Ocasio-Cortez Sorry for Banning Press But ‘Sanctuary Space’ from Media Needed 

alexandria-ocasio-cortez
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Socialist Democrat Alexandria Ocasio-Cortez took a break from her House campaign to represent New York’s 14th Congressional District but made up for lost time this weekend on Twitter by apologizing for banning the press from recent events while defending her move because supporters may need a “sanctuary space” away from the media.

“Catching up on how this became a thing while I was gone,” Ocasio-Cortez tweeted on Sunday.

“Biggest critique is it should‘ve been labeled ‘private,’ even though we’d said prior it was closed to press,” Ocasio-Cortez tweeted.

“Genuine Q?: how should we label a free campaign event, open to all, that’s a sanctuary space? Still private?” Ocasio-Cortez tweeted.

Her tweet linked to one by left-wing media figure Matthew Yglesias, co-founder and reporter at Vox.

“Journalists scandalized by @Ocasio2018 meeting with constituents without allowing reporters to join are going to be so mad when they find out about donor calls,” Yglesias tweeted.

Ocasio-Cortez tweeted twice more about the press ban, defending it and declaring at least one of those events a success.

“Not trying to make a mountain out of a molehill, but we are genuinely trying to create environments of where our constituents feel comfortable expressing honestly & engaging in discourse,” Ocasio-Cortez tweeted.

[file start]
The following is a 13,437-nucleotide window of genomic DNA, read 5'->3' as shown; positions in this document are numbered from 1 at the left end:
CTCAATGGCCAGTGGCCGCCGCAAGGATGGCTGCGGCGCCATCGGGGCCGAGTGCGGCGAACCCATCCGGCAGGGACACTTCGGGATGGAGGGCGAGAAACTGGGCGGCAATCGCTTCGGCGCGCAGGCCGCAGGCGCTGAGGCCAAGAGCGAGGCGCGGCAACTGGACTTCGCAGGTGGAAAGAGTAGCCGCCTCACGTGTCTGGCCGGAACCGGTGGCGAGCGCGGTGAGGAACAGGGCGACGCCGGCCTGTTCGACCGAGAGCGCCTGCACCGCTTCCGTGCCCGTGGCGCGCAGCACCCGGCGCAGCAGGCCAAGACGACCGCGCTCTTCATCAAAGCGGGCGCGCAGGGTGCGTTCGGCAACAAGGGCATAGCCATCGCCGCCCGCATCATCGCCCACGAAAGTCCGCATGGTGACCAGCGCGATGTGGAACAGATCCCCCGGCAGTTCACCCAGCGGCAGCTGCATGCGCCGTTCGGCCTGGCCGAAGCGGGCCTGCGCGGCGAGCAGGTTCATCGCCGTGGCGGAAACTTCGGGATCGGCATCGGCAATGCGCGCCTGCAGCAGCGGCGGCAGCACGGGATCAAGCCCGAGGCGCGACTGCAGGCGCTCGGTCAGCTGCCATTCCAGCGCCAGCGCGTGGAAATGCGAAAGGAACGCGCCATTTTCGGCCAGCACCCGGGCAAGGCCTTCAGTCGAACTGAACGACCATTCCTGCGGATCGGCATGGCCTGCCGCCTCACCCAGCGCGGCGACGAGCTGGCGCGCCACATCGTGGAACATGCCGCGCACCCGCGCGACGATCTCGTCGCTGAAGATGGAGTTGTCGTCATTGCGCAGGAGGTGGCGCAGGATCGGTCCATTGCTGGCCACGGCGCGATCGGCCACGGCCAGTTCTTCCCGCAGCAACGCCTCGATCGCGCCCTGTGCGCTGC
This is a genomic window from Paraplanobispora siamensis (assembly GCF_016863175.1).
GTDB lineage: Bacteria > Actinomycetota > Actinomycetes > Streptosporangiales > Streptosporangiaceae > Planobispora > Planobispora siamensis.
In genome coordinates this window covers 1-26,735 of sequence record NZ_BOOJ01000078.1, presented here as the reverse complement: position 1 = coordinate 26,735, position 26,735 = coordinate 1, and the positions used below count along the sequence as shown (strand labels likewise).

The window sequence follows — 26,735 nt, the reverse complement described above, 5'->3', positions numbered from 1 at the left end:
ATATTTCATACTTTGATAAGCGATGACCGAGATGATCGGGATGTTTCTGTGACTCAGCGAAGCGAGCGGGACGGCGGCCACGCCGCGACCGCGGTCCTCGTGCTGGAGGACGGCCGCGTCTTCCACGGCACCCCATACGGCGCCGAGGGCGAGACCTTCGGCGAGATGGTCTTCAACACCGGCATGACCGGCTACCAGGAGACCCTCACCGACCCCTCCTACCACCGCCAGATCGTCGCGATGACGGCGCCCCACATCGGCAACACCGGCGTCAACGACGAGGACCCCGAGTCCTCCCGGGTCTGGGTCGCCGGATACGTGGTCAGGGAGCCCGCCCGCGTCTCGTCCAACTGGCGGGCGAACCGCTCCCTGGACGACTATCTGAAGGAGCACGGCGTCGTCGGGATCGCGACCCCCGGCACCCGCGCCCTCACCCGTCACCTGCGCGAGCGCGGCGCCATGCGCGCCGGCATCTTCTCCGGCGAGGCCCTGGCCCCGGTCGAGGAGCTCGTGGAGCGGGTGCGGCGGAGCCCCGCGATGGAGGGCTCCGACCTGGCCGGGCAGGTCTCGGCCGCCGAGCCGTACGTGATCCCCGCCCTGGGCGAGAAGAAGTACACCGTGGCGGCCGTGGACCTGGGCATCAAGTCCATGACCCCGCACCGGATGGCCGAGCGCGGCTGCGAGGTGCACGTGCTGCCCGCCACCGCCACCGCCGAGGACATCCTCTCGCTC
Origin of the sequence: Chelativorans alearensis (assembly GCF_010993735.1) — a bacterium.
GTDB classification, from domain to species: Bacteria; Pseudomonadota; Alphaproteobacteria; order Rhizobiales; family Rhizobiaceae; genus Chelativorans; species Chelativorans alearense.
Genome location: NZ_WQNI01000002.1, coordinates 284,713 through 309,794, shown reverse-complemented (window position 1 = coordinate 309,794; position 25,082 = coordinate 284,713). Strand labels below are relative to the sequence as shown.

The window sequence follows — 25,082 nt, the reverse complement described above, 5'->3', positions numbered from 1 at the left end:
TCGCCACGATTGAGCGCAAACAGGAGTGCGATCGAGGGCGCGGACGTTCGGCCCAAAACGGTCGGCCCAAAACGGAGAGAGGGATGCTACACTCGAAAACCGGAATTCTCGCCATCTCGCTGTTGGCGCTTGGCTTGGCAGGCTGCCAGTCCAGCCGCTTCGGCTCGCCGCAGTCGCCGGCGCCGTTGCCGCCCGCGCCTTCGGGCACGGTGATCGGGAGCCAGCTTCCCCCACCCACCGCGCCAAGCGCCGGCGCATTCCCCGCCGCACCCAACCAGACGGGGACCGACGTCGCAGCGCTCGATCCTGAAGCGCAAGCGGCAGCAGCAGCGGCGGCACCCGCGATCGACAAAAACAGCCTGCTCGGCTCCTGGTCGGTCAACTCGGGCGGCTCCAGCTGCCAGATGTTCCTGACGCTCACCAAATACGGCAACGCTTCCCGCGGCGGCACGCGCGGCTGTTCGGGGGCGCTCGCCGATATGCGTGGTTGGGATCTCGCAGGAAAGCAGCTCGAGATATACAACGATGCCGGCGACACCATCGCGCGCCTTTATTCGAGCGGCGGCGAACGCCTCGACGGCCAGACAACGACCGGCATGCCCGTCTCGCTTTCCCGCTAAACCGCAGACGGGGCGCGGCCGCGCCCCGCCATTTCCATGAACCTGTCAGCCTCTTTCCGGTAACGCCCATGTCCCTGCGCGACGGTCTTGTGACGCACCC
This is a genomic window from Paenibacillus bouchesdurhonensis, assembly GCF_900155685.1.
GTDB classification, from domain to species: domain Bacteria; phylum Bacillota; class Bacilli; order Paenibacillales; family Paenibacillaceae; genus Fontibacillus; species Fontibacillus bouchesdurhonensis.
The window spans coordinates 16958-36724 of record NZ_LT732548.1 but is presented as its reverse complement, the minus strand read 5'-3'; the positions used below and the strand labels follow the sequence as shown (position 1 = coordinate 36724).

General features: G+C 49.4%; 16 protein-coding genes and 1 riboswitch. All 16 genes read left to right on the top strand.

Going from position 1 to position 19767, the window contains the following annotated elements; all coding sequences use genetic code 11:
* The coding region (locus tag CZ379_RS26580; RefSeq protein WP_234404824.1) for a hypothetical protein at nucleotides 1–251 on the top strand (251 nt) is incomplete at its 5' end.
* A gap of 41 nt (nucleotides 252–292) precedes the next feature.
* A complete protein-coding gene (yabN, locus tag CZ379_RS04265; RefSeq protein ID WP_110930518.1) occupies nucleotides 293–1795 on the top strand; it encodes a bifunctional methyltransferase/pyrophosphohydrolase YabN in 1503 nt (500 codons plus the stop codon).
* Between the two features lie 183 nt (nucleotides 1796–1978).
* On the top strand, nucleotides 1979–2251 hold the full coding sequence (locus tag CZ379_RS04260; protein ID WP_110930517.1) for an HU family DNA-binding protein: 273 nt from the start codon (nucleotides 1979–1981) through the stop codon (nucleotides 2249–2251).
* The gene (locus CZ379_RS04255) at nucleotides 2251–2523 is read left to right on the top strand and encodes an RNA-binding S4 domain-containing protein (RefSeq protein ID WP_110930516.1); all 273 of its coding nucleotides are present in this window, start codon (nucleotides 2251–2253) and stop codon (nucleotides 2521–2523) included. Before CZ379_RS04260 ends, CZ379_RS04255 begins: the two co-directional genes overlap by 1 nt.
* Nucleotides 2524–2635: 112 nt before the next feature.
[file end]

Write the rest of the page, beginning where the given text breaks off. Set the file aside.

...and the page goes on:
“Usually people pay $5k/plate for that, but we were trying to make that enviro for all,” Ocasio-Cortez tweeted.

“To be honest, the event was very successful,” Ocasio-Cortez tweeted.

“People were much more comfortable sharing their personal issues with healthcare, housing, and immigration. It was a safe + powerful environment for change,” Ocasio-Cortez tweeted.

“My apologies if the situation upset or alarmed journalists or constituents,” she tweeted.

Breitbart News reported that Ocasio-Cortez’s campaign manager also defended their press ban plan but claimed it was an anomaly. 

“We wanted to help create a space where community members felt comfortable and open to express themselves without the distraction of cameras and press. These were the first set of events where the press has been excluded,” Campaign Manager Corbin Trent said in a report by the Queens Chronicle article. “This is an outlier and will not be the norm. We’re still adjusting our logistics to fit Alexandria’s national profile.” 

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